Amanda Lee Koe’s novel takes its title from a line in a Roland Barthes essay, in which he describes the radiation from a photograph touching the viewer “like the delayed rays of a star". In this case, the light emanating is from a publicity still of Leni Riefenstahl, Anna May Wong and Marlene Dietrich, taken by Alfred Eisenstaedt in 1928 in Berlin. Koe follows this diffused beam across time, expertly using it to illuminate little corners of the 20th century.
Though the two Germans would soon eclipse her fame, Wong was the biggest star in the photograph, having played Tiger Lily in Peter Pan and starred opposite Douglas Fairbanks in The Thief of Bagdad. Riefenstahl was then an actor, known for her nature films; she would soon catch the eye of Hitler and turn to film direction. And Dietrich wasn’t a star at all, still two years away from Josef von Sternberg unleashing her distinct brand of smoky sexuality in The Blue Angel.
With the photograph as a jumping-off point, Koe proceeds to make dizzying leaps across time and space. After starting in Berlin, we’re suddenly in Paris, with Dietrich as a cantankerous, elderly recluse; next we’re in China, following the journey of her maid, Bébé. In one stunning chapter, we follow a wolf from a forest in Czechoslovakia to the Leipzig zoo to the sets of a film Riefenstahl is shooting in the Bavarian Alps. Sternberg is moved to tears by a noh performance in a Tokyo monastery. A Smiths fan attends a Joy Division gig in London and serves David Bowie drinks in a Paris bar.
Despite its expansive canvas, Delayed Rays trips lightly and confidently from incident to incident, character to character. Much of what happens in the book is anchored in fact, but the embellishments are Koe’s. A meeting between Wong and German critic Walter Benjamin is imagined over the space of a chapter. As I ran into one obtuse word after another, I realized with delight that Koe’s prose had taken on the qualities of Benjamin’s fussy language (“he found himself unwilling to verbalize to her how the extemporaneous interpolation of various spheres of her being…"). Later, a winding sentence describing Sternberg’s travels in Asia has the same exotic detailing as the director’s films.
In a 2017 interview, Koe said that shuttling between her native Singapore and New York felt like “a split existence". “I guess when you’re away you always see the other thing more clearly. So it is interesting to have that dual perspective as well." Whether by design or not, Delayed Rays abounds in dualities. Dietrich—German but also American; lover of men and women—is described by Sternberg (himself suspended between American and faux-Continental) as having a “lust for bothness". Wong is American, but in the eyes of Hollywood she’s Chinese, forced to adopt Oriental clichés. Riefenstahl’s biggest supporter is Hitler and her funder the Nazi government, but she thinks of herself as an apolitical artist, pure (hearing this last descriptor from Hitler’s mouth is chilling).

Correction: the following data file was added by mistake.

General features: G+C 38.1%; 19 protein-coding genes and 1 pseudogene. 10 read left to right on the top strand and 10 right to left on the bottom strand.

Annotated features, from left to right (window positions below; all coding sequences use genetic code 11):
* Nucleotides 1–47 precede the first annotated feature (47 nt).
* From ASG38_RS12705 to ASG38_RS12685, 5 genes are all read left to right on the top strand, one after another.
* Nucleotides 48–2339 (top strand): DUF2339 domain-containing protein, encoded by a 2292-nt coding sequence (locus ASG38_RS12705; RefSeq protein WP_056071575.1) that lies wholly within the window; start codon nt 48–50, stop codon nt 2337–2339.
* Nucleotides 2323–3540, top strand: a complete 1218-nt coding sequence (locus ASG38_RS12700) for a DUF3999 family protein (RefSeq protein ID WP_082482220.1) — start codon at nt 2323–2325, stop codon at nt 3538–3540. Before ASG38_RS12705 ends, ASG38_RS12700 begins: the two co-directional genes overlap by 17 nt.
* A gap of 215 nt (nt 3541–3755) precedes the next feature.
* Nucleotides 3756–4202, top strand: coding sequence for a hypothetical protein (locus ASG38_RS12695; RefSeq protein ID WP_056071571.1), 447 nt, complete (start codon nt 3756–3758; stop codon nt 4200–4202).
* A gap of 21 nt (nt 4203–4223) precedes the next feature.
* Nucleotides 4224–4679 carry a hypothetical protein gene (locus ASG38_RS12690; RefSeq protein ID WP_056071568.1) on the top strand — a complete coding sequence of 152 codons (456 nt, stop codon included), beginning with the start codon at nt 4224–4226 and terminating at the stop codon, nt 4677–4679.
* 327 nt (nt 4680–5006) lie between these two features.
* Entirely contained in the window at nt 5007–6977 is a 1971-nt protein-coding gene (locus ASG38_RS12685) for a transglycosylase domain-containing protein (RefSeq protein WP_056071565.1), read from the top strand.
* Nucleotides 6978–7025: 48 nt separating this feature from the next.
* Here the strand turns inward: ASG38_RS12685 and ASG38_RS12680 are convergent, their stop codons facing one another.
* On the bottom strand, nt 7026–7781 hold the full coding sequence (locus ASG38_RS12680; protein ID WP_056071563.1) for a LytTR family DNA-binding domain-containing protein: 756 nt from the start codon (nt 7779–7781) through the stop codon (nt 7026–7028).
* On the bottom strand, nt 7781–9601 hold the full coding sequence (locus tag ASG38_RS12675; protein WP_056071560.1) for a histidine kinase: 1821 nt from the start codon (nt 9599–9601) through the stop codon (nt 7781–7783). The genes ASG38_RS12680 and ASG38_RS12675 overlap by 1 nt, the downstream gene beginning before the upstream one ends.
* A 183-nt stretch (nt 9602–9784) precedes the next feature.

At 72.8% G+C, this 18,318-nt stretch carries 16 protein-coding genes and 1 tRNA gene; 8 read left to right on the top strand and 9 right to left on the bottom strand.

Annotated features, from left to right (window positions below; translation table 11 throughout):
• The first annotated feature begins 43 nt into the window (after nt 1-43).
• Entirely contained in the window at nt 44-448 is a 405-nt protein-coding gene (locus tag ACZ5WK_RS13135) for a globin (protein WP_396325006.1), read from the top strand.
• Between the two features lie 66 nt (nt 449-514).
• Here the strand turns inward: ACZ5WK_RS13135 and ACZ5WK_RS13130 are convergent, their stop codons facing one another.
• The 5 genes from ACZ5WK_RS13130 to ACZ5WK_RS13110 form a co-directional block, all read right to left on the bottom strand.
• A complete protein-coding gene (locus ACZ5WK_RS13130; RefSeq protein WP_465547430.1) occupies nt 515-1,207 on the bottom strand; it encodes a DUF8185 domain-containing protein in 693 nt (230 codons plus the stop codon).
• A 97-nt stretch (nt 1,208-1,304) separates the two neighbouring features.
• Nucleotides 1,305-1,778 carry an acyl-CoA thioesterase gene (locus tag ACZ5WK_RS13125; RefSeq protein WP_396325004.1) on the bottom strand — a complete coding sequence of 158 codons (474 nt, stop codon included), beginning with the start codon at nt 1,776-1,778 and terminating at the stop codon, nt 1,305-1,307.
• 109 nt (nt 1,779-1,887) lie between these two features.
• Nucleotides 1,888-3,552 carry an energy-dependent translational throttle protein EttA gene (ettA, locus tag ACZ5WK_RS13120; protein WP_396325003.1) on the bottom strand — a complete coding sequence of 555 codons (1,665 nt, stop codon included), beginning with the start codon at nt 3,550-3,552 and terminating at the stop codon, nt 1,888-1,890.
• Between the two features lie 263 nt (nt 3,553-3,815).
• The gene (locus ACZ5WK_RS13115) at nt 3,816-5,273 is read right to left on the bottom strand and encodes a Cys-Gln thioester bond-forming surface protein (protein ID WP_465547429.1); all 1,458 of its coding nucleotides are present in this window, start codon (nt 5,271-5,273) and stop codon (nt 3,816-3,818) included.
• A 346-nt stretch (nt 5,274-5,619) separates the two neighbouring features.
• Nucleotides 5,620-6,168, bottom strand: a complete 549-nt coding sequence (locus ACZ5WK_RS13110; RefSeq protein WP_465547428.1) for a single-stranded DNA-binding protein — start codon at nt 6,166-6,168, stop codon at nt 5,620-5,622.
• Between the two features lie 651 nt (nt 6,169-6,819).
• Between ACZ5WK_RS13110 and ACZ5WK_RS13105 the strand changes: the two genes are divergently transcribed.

Though Delayed Rays is mostly concerned with fame in the first half of the 20th century, several of the issues it grapples with are bracingly modern. Riefenstahl practically begs us to separate the art from the artist, to call her a genius for Olympia (completely deserved) but gloss over Triumph of the Will’s deification of Hitler. She also corrects a reporter who calls her the first female film-maker, saying she’s just a film-maker. Then there’s the matter of representative casting in Hollywood. More than half a century before Scarlett Johansson became a meme, the part of O-Lan in the adaptation of Pearl S. Buck’s The Good Earth went to a white woman. Wong, for whom the part seems tailor-made, is deemed “too Chinese to play a Chinese" by the studio.
Koe writes beautifully about cinema and its effects. If you haven’t seen Shanghai Express, I would recommend watching two isolated scenes from the film, both of which are on YouTube. The first is a comic one, with Dietrich putting down a supercilious woman, and Wong joining in with the punchline. The second is even more thrilling, an action scene with an erotic charge. Koe imagines how these must have unfolded on set, with the autocratic Sternberg (Dietrich’s lover) and the two stars, also lovers once (in the book at least). Elsewhere, Sternberg tells Riefenstahl that cinema is “time on the axis of sight", a description so perfect that it sounds like it came from the real Sternberg, though it’s probably Koe writing in Sternberg’s voice.
When Riefenstahl is called by Hitler for a final meeting, he asks her for a favour. She’s surprised to learn that even with defeat imminent, he’s concerned about the unreliability of film stock and would like her to work on a more durable material after the war. That Koe finds a way to make Hitler a film preservationist is the sort of unexpected delight this book regularly passes on from writer to reader. Style never hesitates, we’re told at one point. Style necessitates. Koe finds her style from the start, and never looks back.
This review appeared in Mint Lounge.
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